8.”Short” by Holly Goldberg Sloan

Julia is very short for her age, but by the end of the summer run of The Wizard of Oz, she'll realize how big she is inside, where it counts. She hasn't ever thought of herself as a performer, but when the wonderful director of Oz casts her as a Munchkin, she begins to see herself in a new way. As Julia becomes friendly with the poised and wise Olive - one of the adults with dwarfism who've joined the production's motley crew of Munchkins - and with her deeply artistic neighbor, Mrs. Chang, Julia's own sense of self as an artist grows. Soon, she doesn't want to fade into the background and it's a good thing, because her director has more big plans for Julia!

9. “Freak The Mighty” by Rodman Philbrick
Two boys—a slow learner stuck in the body of a teenage giant and a tiny Einstein in leg braces—forge a unique friendship when they pair up to create one formidable human force. A wonderful story of triumph over imperfection, shame, and loss.

📚 Happy reading!

#themightyreaders #LimbDifference #SpinalCordInjury #Polio #Paralysis #MultipleSclerosis #Clubfoot #Scoliosis #Dwarfism #MorquioSyndrome

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✨Memoir Spotlight✨—“Ugly” by Robert Hoge

Robert Hoge was born with a giant tumor on his forehead, severely distorted facial features and legs that were twisted and useless. His mother refused to look at her son, let alone bring him home. But home he went, to a life that, against the odds, was filled with joy, optimism and boyhood naughtiness. Home for the Hoges was a bayside suburb of Brisbane. Robert's parents, Mary and Vince, knew that his life would be difficult, but they were determined to give him a typical Australian childhood. So along with the regular, gruelling and often dangerous operations that made medical history and gradually improved Robert's life, there were bad haircuts, visits to the local pool, school camps and dreams of summer sports. “Ugly” is Robert's account of his life, from the time of his birth to the arrival of his own daughter. It is a story of how the love and support of his family helped him to overcome incredible hardships. It is also the story of an extraordinary person living an ordinary life, which is perhaps his greatest achievement of all.

#themightyreaders #BirthDefect #LimbDifference #LimbAmputation

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Chosen Not Cheated

I was told my whole life I wouldn’t be able to have a baby due to my Type One #Diabetes . I was told it would be too hard for me to conceive, it would be unlikely I would be able to carry the baby full term, and too dangerous for me.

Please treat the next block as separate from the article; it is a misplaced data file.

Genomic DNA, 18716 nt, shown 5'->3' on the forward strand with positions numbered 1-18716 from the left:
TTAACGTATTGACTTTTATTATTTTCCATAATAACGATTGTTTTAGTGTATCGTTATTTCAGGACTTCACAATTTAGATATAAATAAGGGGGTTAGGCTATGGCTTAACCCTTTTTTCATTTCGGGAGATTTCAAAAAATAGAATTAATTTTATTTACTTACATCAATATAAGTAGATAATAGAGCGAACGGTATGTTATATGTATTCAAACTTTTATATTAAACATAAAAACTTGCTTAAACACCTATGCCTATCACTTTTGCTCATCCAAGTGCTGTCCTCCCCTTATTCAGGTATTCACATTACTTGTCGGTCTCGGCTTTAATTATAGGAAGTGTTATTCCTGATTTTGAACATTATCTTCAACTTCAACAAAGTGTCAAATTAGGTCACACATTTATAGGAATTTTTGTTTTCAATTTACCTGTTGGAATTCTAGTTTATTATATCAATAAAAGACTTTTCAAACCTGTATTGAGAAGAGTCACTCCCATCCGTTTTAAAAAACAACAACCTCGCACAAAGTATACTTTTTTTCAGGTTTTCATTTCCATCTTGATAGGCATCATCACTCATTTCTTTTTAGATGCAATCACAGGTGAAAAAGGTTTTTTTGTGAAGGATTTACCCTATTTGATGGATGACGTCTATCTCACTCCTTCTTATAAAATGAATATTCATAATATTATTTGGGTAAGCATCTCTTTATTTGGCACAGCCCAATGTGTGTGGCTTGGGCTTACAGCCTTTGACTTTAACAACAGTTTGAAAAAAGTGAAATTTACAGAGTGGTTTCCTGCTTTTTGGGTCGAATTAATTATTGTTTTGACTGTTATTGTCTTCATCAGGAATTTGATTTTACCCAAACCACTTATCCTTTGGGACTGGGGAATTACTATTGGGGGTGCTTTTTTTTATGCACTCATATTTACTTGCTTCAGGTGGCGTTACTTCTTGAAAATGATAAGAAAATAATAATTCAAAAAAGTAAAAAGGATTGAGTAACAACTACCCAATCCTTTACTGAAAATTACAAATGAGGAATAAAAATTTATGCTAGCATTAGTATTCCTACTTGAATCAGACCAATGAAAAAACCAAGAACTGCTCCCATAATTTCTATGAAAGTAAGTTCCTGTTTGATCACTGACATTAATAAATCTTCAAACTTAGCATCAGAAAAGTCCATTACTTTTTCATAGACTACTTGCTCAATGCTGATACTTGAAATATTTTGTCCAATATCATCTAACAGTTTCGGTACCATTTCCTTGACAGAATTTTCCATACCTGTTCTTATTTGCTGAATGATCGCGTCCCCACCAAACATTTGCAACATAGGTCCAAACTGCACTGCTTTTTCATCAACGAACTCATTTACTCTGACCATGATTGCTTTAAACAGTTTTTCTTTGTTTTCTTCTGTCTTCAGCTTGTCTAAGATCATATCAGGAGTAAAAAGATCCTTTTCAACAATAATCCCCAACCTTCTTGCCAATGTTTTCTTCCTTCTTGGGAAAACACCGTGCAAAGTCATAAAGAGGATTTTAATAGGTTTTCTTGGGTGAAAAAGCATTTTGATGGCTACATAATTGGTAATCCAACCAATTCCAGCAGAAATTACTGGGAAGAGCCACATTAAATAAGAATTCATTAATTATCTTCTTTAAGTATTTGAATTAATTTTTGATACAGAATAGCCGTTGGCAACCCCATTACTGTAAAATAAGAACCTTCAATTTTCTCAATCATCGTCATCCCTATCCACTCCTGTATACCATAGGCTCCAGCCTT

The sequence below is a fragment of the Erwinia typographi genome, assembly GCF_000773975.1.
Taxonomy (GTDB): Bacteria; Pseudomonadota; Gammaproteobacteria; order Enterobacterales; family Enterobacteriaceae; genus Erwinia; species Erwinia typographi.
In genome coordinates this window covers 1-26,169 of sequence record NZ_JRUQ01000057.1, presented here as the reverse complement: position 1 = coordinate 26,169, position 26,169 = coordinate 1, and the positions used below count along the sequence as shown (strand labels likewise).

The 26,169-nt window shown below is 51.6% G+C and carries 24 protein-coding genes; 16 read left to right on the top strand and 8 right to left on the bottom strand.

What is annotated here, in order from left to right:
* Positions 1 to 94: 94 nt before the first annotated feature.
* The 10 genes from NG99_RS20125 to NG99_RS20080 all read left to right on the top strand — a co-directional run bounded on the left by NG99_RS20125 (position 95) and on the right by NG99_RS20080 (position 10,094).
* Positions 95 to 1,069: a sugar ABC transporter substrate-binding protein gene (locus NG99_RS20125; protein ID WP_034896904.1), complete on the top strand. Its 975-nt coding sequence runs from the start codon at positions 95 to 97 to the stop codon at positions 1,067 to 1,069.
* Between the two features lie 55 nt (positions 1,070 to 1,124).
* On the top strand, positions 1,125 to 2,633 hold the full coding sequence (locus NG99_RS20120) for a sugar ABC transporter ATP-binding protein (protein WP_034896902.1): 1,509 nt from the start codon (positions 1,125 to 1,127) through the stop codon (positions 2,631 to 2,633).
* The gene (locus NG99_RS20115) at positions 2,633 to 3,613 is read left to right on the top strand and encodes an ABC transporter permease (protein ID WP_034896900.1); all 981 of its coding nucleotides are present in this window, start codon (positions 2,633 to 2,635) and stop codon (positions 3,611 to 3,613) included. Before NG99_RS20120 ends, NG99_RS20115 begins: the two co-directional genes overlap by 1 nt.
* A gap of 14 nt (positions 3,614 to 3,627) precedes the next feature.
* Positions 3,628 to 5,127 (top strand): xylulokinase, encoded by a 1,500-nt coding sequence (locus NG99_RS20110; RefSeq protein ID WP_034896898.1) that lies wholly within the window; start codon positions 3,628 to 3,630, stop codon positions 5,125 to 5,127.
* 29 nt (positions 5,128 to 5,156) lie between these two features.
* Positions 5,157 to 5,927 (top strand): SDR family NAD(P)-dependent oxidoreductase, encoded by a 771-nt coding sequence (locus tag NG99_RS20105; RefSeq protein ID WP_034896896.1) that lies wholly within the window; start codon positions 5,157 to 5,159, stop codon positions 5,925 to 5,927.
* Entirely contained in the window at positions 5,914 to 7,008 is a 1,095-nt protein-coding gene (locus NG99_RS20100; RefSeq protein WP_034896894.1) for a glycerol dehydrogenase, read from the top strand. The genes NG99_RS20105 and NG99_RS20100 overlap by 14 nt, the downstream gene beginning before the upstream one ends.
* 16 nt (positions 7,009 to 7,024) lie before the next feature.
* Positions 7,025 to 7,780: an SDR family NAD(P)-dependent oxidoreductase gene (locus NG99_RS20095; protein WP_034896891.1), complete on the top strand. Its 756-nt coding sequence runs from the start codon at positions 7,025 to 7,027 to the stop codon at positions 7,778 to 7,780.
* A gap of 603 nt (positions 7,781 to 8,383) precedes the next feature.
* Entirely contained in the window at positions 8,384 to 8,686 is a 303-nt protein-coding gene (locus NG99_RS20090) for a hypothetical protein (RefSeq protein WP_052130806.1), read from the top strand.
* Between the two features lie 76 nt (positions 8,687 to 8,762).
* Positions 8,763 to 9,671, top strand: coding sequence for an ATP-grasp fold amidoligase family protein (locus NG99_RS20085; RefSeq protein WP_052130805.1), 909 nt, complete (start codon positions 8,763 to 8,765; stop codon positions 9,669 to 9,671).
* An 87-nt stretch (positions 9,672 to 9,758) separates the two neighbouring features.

And so when I got pregnant, I felt like finally……this was going to be my redemption story.

After years of turmoil managing a chronic disease.

After years of hospital stays and doctors appointments.

Millions of shots and blood glucose checks.

Years of being told a baby wasn’t in the cards for me and going full term would be near impossible.

I did it.

And yet, it wasn’t the redemption story I’d imagined in my mind.

All of that struggle I’d endured hadn’t given me the perfect birth story, the healthy baby, the cherry on top of the sundae, or the fairy tale as a reward. That struggle I’d endured didn’t mean a damn thing. There was no pot of gold at the end of the rainbow for me.

I felt cheated. I felt like I’d had my hopes, dreams, and years of silent prayers ripped out from under me. As I sat in the NICU for 10 weeks, watching other families leaving with their now healthy babies, I felt like God was handing out MY dreams to other people. Why did they get to go have the fairy tale life now? Why did they get the healthy baby? Why did our family have to suffer with uncertainty, fear, anger, a disability diagnosis, a chronic heart condition, and grief? How come everyone else’s baby would be able to walk and ours wouldn’t?  Why was our baby born with a lower #LimbDifference ? Why did our child need an amputation?

Why wasn’t this my happily ever after?  Why was I being cheated out of my fairy tale?

The thing that I didn’t know at the time was…..

I hadn’t been cheated.

I’d been chosen.

Chosen to be her mama.

Chosen to be her advocate.

Chosen to be my husband’s soft place to land.

Chosen to navigate this new world.

Chosen to be her champion.

Chosen because I was strong.

Chosen because I knew what it was like to be different.

Chosen because I can do hard things.

Chosen because I’m stubborn as hell.

Chosen because I know grief and loss.

Chosen because I understand how to find joy in the every day.

Chosen because I don’t quit.

Chosen because there was no one else more perfectly suited to be her mother…..

Than me.

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My recent TEDx

Excited to join and learn from this group.

As an introduction, I was born with a limb difference and hid it for 25 years of my life, afraid of how others would judge me. Through my journey toward unhiding, I came to realize that many of us hide parts of ourselves, and we think we are alone. We are not.

Thought I would share out my recent TEDx: When I Stopped Hiding, I Found Freedom.

Would love your thoughts on what resonated with you and what made you think...

#LimbDifference #Disability #expanddiversity #Inclusion #Diversity


Excite to share and to learn from others

Through sharing my personal journey of overcoming the shame of having a limb difference and hiding it for over 25 years, I have found that many people can relate, as they have had to cover and hide their own differences, whether physical, mental and/or personal background-- the visible and invisible. The gifts I have discovered from accepting my difference have been incredible, and include the freedom to be me, the power to be authentic in relationships, and the ability to connect fully with others-- and bringing my full self/human to work.